Game four against the Netherlands was more of a group placing issue rather than a qualification issue, with Portugal and Luxembourg drowning in 5th and 6th places, unfortunately only getting one and no wins in the whole course of the stage. Lyonidas however was still focused, and riding the momentum from his previous victory, made quick work of ArtofAce and registered an extremely confident 2-0 to secure qualification beyond all doubt. The final match for Lyonidas was against his buddy PiKaH, an encounter which went down to the wire but the Belgian edged it with a score of 2-1.

Thus concluded the group stage, with an emotional Lyonidas happy beyond his wildest expectations at the prospect of travelling to Eilat and representing his home country Malta, and with the opportunity to meet so many other world class players representing their homeland in an Offline Finals in Israel which will be sure to keep Lyonidas supporters glued to the tournament results, supporting the Maltese. There honestly could not have been anyone better than Lyon to represent Malta in this tournament, as with his work ethic and dedication he is by far the hardest working player in the Maltese islands.

Asking Lyonidas a day after the event, with the emotions settled and the pulse definitely more stable, we try to take a peek at what was going through his head in the crucial moments of this past week.

First of all Lyon, massive congratulations for making it out of the gauntlet! It was a great journey to watch unfold.

1. How did you feel on Wednesday night after the game against MitrustStorm, coming out on the losing end and learning that Italy had been beaten by the Netherlands and Spain, making Malta the bottom of the group with only two games left?

At the time, after I lost the game I was really concerned that I needed to win my other games to qualify for the next phase. I was a bit shocked at the end that Italy’s representative did not make it through. It just shows that the level of the competition is much higher than I expected.

2. What was your state of mind having to face Deadeye, a player you played multiple times but never beat in tournament, with the possibility of either making it out of groups or being eliminated from the whole thing?

When facing deadeye, I knew I had the capability to beat him because when I encounter him in online ranked, I did beat him before. But I knew that when it comes to high stakes like these, I usually tend to choke. So I really tried to take it game by game and round by round so that I don’t focus on the bigger picture. I think that is what actually made it possible for me to defeat him finally.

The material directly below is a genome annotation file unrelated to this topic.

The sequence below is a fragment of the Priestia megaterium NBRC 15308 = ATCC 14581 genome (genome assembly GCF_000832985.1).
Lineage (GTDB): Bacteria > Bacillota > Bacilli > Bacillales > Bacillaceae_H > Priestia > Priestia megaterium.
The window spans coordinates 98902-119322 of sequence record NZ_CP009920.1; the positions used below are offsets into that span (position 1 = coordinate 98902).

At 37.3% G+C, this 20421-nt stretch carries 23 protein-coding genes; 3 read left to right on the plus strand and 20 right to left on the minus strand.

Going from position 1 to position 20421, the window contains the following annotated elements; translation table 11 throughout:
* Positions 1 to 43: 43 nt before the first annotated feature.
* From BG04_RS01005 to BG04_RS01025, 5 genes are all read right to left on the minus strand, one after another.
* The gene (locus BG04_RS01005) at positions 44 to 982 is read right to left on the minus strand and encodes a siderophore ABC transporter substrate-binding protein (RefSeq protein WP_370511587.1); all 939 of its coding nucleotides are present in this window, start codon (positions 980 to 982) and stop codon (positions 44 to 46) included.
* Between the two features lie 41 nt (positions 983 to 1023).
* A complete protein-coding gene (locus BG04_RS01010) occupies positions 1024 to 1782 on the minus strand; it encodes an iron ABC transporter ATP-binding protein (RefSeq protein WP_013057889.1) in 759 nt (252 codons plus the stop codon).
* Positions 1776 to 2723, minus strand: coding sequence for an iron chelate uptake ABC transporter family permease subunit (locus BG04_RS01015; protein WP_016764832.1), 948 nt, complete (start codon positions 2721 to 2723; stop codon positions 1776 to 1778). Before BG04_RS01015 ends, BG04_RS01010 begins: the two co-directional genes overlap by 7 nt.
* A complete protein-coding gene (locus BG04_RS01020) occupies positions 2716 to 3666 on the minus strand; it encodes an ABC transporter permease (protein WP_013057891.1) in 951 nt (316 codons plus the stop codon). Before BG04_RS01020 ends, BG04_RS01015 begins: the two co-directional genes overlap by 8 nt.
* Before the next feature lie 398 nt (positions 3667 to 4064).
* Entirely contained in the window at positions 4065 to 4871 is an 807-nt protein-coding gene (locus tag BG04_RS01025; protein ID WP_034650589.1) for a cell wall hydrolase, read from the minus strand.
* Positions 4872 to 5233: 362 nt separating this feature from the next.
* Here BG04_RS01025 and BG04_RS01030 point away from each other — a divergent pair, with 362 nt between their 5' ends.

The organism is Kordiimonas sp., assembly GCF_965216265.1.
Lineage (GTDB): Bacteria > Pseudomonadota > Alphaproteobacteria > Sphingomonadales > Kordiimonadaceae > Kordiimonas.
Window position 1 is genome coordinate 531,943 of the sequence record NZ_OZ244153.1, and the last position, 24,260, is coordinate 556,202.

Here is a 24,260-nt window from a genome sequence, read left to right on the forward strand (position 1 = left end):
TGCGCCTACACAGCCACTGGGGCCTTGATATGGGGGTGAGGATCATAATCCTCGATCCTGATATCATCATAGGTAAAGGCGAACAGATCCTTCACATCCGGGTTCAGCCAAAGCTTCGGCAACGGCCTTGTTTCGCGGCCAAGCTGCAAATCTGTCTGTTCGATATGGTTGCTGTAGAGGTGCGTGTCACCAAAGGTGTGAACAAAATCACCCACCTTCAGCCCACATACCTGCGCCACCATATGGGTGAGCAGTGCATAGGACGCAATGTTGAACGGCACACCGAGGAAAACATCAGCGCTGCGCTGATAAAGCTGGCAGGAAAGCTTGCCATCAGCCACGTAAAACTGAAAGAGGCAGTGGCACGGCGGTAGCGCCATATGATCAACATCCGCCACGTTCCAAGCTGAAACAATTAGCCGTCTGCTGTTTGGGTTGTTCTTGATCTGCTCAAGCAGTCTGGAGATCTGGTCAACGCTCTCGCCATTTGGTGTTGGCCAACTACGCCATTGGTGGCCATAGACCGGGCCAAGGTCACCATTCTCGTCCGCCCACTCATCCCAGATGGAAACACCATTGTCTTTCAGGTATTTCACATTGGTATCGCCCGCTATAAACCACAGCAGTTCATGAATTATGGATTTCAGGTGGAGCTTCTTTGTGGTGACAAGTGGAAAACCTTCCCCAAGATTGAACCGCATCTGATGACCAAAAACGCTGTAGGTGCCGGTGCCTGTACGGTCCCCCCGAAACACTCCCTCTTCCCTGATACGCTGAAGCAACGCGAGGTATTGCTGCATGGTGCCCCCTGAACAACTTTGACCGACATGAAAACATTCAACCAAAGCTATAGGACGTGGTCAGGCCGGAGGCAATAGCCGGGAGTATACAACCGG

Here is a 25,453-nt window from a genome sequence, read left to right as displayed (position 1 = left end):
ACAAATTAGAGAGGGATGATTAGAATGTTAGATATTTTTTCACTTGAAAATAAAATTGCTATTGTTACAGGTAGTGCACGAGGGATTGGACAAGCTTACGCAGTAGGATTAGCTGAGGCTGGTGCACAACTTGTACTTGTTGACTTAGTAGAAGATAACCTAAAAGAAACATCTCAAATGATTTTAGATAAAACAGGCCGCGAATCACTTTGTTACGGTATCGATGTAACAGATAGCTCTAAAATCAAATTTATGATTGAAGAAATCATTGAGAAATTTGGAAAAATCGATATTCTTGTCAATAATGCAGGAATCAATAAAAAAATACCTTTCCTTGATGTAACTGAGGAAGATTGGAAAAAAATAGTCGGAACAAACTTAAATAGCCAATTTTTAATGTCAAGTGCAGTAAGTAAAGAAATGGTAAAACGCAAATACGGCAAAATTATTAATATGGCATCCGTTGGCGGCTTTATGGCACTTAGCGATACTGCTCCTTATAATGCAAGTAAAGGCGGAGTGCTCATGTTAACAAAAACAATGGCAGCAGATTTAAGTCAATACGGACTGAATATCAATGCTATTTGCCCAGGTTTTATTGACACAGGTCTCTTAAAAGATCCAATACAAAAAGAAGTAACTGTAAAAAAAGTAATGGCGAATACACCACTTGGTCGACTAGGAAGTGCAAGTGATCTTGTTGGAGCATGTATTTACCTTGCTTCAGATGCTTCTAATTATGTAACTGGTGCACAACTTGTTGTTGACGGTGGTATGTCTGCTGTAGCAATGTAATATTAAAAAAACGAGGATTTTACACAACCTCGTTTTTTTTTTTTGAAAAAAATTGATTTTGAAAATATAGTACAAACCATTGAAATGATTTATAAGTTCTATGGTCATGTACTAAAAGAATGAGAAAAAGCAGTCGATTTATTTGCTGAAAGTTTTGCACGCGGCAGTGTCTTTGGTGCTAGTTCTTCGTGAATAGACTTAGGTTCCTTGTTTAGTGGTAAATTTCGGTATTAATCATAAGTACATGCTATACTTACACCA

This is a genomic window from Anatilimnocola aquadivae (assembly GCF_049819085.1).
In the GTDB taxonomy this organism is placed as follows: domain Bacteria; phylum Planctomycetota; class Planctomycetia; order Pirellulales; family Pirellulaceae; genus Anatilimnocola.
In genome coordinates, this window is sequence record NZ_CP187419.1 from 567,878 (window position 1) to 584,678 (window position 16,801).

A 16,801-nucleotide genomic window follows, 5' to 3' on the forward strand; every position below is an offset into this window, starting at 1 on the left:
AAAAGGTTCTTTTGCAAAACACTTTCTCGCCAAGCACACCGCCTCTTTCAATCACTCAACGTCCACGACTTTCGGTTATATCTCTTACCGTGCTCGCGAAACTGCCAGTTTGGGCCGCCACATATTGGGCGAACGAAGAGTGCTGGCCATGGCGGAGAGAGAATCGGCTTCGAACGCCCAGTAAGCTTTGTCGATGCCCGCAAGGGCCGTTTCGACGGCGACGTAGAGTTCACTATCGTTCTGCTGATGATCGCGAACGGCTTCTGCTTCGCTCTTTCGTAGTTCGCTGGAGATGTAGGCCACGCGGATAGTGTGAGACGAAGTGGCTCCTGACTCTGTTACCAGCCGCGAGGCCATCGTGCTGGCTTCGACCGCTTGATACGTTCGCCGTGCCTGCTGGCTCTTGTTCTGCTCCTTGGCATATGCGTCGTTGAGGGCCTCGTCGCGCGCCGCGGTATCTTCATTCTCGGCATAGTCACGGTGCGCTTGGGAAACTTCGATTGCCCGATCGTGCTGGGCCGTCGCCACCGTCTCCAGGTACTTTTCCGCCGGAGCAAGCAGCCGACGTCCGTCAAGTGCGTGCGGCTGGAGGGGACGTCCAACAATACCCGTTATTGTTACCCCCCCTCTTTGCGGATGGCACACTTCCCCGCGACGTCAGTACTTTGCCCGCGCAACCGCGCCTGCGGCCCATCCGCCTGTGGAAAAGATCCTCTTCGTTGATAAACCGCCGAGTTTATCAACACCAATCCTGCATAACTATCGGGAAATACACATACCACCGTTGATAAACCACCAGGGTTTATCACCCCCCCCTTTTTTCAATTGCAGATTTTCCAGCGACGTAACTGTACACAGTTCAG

3. How did you prepare – mentally and game-wise, for your games in the first group stage and the second one?

At this stage of the competition, I think that one needs to work more on their mental game rather than the actual gameplay itself. Don’t get me wrong, if you don’t study the game you won’t proceed. But mainly I had to prepare mentally since I lack confidence in my abilities. Regarding the group stages, I treated them the same, I had a mission to pass and with luck and effort I reached my goal.

4. How were you feeling Sunday evening, before the event? How was your mental state? Did you believe you could do it or were you scared of the opposition?

After I qualified for the playoffs on Friday, I didn’t stop thinking about what I needed to do to qualify for the finals. I was feeling very anxious, but deep down I knew I had what it took to make it. Thanks to my peers who kept me distracted throughout the weekend I came into the playoffs a bit less anxious than I expected. Regarding my opponents, I have faced some of them before so I knew what to expect.

4. This is your second attempt at IESF and you made the finals now, how are you feeling, knowing you will be representing your country internationally? Are you more scared of the massive challenge which stands ahead of you or more motivated to give your best in front of some of the best players of Tekken in the whole world?

It is a great honour to be able to represent my country. I know that this is a massive opportunity to strengthen my skills in the game and I won’t take it lightly. To have a small country be able to compete with these massive giants is a dream to many. But thankfully I’ve made it a reality. Considering the challenge I face when I’m at the finals, I think the best way to approach it is to take it game by game and be happy with whatever the result would be.

We would like to take the opportunity to wish Lyonidas all the best at the IESF Offline Majors in Eilat, Israel in November. We are sure that he will make not only Malta’s colours proud, but even FullSync, for who he is currently playing as our first ever sponsored athlete!